“The intended audience (according to the authors/reviewer) is policymakers, students of health or public policy, practitioners, and researchers interested in the insurance industry. … No comparable book exists in the marketplace that specifically addresses the intersectionality of EU regulations and the presence of PHI.” (Carole A. Kenner, Doody's Book Reviews, April 9, 2021)
“This book offers a sharp and comprehensive overview of the ongoing creeping privatization of healthcare and how it is shaped by the European Union through the making of a European insurance market. The chapters investigate both the top down and bottom up dynamics of marketization and are thus of interest not only for students of healthcare but also of the Europeanisation of public policy more broadly. In times of global pandemics where the healthcare sector is facing major challenges, this book could not be more timely”.
—Amandine Crespy, Associate Professor of Politics Science, Université Libre de Bruxelles, Belgium
“This comparative study of private health insurance in Europe shines a welcome light on an intricate and poorly understood topic of great consequence. Private insurance schemes vary widely, with distinctive roles and regulatory frameworks in the member states and at the EU level. In some systems, their operation belies egalitarian promises of the broader health system. Member state and European reforms in the sector rightly awaken fears that private insurance will undermine social systems. This comparative analysis demystifies the complex world of private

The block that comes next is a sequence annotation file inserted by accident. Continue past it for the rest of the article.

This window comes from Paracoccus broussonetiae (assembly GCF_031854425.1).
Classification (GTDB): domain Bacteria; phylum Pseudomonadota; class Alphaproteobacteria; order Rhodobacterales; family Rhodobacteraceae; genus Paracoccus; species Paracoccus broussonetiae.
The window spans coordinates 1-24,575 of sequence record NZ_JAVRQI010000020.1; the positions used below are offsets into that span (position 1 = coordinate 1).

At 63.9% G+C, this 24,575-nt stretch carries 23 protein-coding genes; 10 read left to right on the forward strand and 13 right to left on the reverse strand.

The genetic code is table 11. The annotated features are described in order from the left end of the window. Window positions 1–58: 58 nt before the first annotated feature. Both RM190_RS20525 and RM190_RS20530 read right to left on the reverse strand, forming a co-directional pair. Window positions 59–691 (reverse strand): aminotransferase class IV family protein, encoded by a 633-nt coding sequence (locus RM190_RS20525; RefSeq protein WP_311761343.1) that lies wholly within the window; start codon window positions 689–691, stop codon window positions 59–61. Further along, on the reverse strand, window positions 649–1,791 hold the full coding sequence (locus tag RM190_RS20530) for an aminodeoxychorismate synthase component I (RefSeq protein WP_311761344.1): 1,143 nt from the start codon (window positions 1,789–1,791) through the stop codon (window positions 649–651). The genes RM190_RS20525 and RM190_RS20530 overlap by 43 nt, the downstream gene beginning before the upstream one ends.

health insurance regulation while making clear the ways in which private insurance, and even well-intentioned policy reforms, can create inequality and inefficiency in health care”.
—Scott Greer, Professor of Management and Health Policy, University of Michigan, USA
“Private Health Insurance and the European Union explores the complex dialogue at European and national level between market and public health contrasting logics. This interdisciplinary book, which is a unique collection of theoretical and empirical research papers, shows that choices made about private health insurance greatly influence the nature of the coverage. The book underlines the ambiguity of the interactions between public and private stakeholders and at the same time questions the role of the latter. Researchers, practitioners and students in the fields of social protection, insurance, healthcare and EU-policy making will find invaluable
information and elements of analysis in this research project”.
—Jean-Philippe Lhernould, Professor of Law, Université de Poitiers, France